Goldman stock keeps oscillating down. There is just no good news coming for them. Their desperate maneuver to become a bank holding company in 2008 may have saved them then, but now the new finregs restrictions on banks trading will require them to become more pedestrian. And how do you justify paying huge bonuses on bank fees? Seriously, think of one good thing that could possibly happen to boost GS stock.

BP, on the other hand, just might get that well capped, spend billions on cleanup, pay its fines, and come out on the other end of chapter 11. Remember, at least BP put gas in our cars, they actually did something for us. Which you cannot say about GS’s proprietary trading practices.

Posted by randymiller | Report as abusive
 

HBC you make me spew my tea! Thanks for the laugh

Goth, thanks for reminding me that some redneck Obama haters can spell… well one.

Randy, interesting comments, but seeing pictures of cleaners placing paper towels on oil kinda makes one wonder about how the cleanup is going behind closed doors.

Posted by hsvkitty | Report as abusive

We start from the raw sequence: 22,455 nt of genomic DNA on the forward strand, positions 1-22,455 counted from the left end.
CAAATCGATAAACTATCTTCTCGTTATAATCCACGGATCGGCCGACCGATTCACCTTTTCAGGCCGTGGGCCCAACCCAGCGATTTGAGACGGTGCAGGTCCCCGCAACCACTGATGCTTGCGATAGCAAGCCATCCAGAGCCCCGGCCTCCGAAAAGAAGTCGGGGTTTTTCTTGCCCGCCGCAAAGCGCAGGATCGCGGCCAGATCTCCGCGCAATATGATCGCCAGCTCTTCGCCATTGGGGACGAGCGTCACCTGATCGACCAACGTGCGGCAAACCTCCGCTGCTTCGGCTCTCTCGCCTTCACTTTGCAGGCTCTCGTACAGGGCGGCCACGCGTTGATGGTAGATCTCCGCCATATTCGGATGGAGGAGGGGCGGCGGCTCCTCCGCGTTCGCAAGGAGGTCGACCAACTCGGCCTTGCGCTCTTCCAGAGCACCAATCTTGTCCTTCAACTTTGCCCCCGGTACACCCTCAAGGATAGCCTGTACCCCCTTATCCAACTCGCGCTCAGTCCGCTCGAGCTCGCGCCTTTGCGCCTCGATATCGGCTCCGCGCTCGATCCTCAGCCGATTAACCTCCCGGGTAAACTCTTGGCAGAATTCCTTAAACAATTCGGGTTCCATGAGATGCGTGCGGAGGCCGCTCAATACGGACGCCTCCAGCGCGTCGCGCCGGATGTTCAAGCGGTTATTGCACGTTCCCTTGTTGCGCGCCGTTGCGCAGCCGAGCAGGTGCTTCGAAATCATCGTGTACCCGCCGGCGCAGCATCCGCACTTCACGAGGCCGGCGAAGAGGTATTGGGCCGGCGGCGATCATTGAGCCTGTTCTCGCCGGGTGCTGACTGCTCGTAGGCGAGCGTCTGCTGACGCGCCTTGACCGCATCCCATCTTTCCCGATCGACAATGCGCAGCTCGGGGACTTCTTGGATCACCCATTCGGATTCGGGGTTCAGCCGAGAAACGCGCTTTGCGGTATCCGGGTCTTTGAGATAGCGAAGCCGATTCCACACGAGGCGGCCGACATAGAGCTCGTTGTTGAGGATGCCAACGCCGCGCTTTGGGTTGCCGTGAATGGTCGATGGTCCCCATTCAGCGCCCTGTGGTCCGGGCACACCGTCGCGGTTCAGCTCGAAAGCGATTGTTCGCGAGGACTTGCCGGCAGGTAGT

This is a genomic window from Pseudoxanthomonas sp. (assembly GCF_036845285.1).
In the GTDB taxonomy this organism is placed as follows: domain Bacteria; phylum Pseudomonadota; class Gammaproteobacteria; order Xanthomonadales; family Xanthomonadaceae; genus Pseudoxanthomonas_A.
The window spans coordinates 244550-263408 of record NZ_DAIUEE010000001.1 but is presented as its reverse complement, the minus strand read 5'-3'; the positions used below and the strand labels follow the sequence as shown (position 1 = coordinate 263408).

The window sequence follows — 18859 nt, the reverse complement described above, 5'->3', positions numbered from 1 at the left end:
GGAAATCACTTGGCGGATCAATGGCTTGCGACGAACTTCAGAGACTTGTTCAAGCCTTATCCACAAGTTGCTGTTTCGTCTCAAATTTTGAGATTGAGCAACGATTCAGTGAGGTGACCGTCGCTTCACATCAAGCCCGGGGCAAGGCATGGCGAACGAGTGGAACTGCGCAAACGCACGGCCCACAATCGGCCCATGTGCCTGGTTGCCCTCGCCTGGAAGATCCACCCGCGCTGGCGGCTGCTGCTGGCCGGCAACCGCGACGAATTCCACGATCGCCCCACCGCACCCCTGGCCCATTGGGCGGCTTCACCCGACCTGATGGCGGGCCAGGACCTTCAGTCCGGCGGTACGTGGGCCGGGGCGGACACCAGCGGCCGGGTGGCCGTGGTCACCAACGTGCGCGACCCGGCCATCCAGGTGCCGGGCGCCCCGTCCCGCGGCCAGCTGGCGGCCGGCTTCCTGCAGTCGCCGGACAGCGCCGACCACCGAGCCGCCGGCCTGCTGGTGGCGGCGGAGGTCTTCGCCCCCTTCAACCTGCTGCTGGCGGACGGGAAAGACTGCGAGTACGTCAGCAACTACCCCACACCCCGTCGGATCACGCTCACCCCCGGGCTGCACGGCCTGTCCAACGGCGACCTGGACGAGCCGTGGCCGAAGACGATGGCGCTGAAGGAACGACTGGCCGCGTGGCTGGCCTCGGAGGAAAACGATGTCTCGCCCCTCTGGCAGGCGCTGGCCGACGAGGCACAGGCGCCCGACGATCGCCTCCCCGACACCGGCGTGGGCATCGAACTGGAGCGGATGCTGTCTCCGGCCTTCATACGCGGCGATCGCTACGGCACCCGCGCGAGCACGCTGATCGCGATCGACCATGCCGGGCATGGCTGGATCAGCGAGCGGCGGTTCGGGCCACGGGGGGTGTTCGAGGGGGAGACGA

The evidence available so far is that some decision maker on the Deepwater Horizon decided to use water instead of driller’s mud before cementing the well cap. Every corporation has some clown who thinks he is making himself look good by cutting corners on safety to save some money or time. The question to ask about BP is how those clowns are treated in their corporate culture. If the Deepwater Horizon mess was just one incident in BP’s history, we might eventually forgive them, but the Baker commission report on the Texas City explosion was very damning of BP’s corporate culture. Over and over, BP chose to cut corners on safety to save money, and at the same time posting huge profits. The three little pigs memo on Texas City reveals that given the choice between best practice, “sort of OK” practice, and absolute lowest cost practice, BP would take the middle option. Cover their ass, but not really do the best thing.

After the Texas City explosion investigations, BP did promote the director of their safest refinery to be in charge of process safety at BP. Whether he has been effective or not is unknown.

It really appears that BP under Hayward is more about the appearance than substance. Spending $50 million on a PR campaign to improve their image after Deepwater Horizon, instead of spending every last dollar to reduce the impact of this mess… might be the most compelling evidence that the world would be better off without BP. Tony Hayward apologizing on the ad is so phony. There are some good people at BP and they should stay in the oil business, but the company needs to go away.